"It's not expensive, and the costs are totally predictable," Ms. Lauvergeon said recently in her office in a meticulously restored Art Deco building in the center of Paris. "The cost of uranium is only 5 percent of your costs." Moreover, she said, nuclear energy is not dependent on foreign sources of fuel and produces no greenhouse gases.

Not everyone shares her enthusiasm. "Currently there is no safe way to deal with radioactive waste," said Nathan Argent, who follows the industry for Greenpeace, one of many antinuclear groups. They argue, moreover, that the spread of nuclear technology leads to the proliferation of atomic weapons.

Ms. Lauvergeon insists Areva is not in the business of proliferation. ''Without ambiguity, we don't accept to do business with countries that don't accept, without doubt, international controls," she said.

Some governments heed their antinuclear constituencies. Germany, once a leader in nuclear energy, is committed to exiting nuclear energy by 2020; Sweden is similarly committed to phase out its nuclear plants by 2010.

But Ms. Lauvergeon highlights Areva's experience in converting spent fuel into mixed oxide, or MOX, pellets that can be burned in nuclear reactors. She can speak with conviction because France, unlike most of the world, never backed away from atomic power. Roughly 80 percent of the country's electricity is generated by nuclear plants.

The new government of President Nicolas Sarkozy is giving Ms. Lauvergeon a helping hand. Addressing the United Nations, and on trips to Mediterranean countries, notably Libya and Morocco, Mr. Sarkozy has promoted French nuclear technology.

And he was present at the signing of the Areva-CGNPG agreement, according to Xinhua.

Areva will supply the China Guangdong Nuclear Power Group with two cutting-edge nuclear reactors in the city of Taishan in the southern province of Quangdong. Areva will also help run and maintain the plants, whose design will include a European pressurized water reactor, or EPR.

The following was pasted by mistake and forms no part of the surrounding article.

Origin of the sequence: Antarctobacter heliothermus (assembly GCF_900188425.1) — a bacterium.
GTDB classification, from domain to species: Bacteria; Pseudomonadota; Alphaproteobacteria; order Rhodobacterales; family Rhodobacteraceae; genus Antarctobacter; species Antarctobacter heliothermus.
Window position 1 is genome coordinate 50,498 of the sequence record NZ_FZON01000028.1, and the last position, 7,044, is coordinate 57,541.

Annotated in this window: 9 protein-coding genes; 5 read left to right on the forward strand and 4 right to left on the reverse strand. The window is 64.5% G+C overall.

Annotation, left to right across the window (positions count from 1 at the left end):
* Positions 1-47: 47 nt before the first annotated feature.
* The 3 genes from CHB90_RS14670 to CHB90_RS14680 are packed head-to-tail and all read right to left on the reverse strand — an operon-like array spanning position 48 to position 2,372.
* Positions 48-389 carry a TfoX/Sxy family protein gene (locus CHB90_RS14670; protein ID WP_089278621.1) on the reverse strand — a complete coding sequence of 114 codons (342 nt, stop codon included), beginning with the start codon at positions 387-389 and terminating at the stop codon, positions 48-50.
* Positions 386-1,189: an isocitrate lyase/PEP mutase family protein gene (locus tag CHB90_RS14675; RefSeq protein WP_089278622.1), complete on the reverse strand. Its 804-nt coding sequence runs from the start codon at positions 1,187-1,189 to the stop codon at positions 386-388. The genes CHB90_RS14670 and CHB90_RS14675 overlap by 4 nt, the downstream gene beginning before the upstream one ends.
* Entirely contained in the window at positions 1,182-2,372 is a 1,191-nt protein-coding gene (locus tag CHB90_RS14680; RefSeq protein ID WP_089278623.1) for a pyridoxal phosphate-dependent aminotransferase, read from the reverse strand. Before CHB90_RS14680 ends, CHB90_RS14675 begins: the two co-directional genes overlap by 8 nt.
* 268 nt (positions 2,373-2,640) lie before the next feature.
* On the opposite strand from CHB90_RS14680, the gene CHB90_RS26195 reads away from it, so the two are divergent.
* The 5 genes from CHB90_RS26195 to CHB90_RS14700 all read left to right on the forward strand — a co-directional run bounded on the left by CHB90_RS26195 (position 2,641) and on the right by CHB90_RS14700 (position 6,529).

Under the 8 billion euro ($11.86 billion) deal, Areva will also cooperate with the Chinese on future civilian nuclear energy, including the reprocessing of spent fuel.

In the first nine months of 2007 Areva generated revenue of $11.6 billion, up 6.8 percent from the year before, building power plants, but also mining and processing uranium, and disposing of spent fuel. Its order book in the first half-year was up 30 percent, at $45 billion, before the Chinese deal.

Areva is currently building two new EPR plants in France and in Finland.

But Ms. Lauvergeon faces strong competition from companies like Westinghouse, General Electric and Atomstroyexport. She says she is not fazed, noting that Areva is taking the battle to Westinghouse's home turf: it reached a joint venture with Constellation Energy, a Baltimore utility, to sell its power plants in the United States, and it is cooperating with Électricité de France, the French utility, to penetrate the American market.

Now Areva needs cash to grow, and the French government is considering all options, including selling shares in Areva. Less than 5 percent of Areva trades on the Paris exchange, in nonvoting investment certificates; a possible merger with the French turbinemaker Alstom would create an even more muscular competitor. This likelihood has driven Areva's shares up more than 50 percent over the last year. Ms. Lauvergeon says she favors joining with "one or two industrial partners."

But the centerpiece of Ms. Lauvergeon's sales pitch is of course the EPR, which she has sold to China. Areva is building the first of its kind in a dark pine forest in Finland. But the Finnish project is years behind schedule and news reports have set cost overruns as high as $1 billion.

Ms. Lauvergeon, who says Areva does not publish the provisions it makes for such losses, acknowledges that the company is unlikely to make money on the project. But she even puts an optimistic spin on the loss.

"It's an investment, an incredible show window," she says.

Apparently, the Chinese agreed.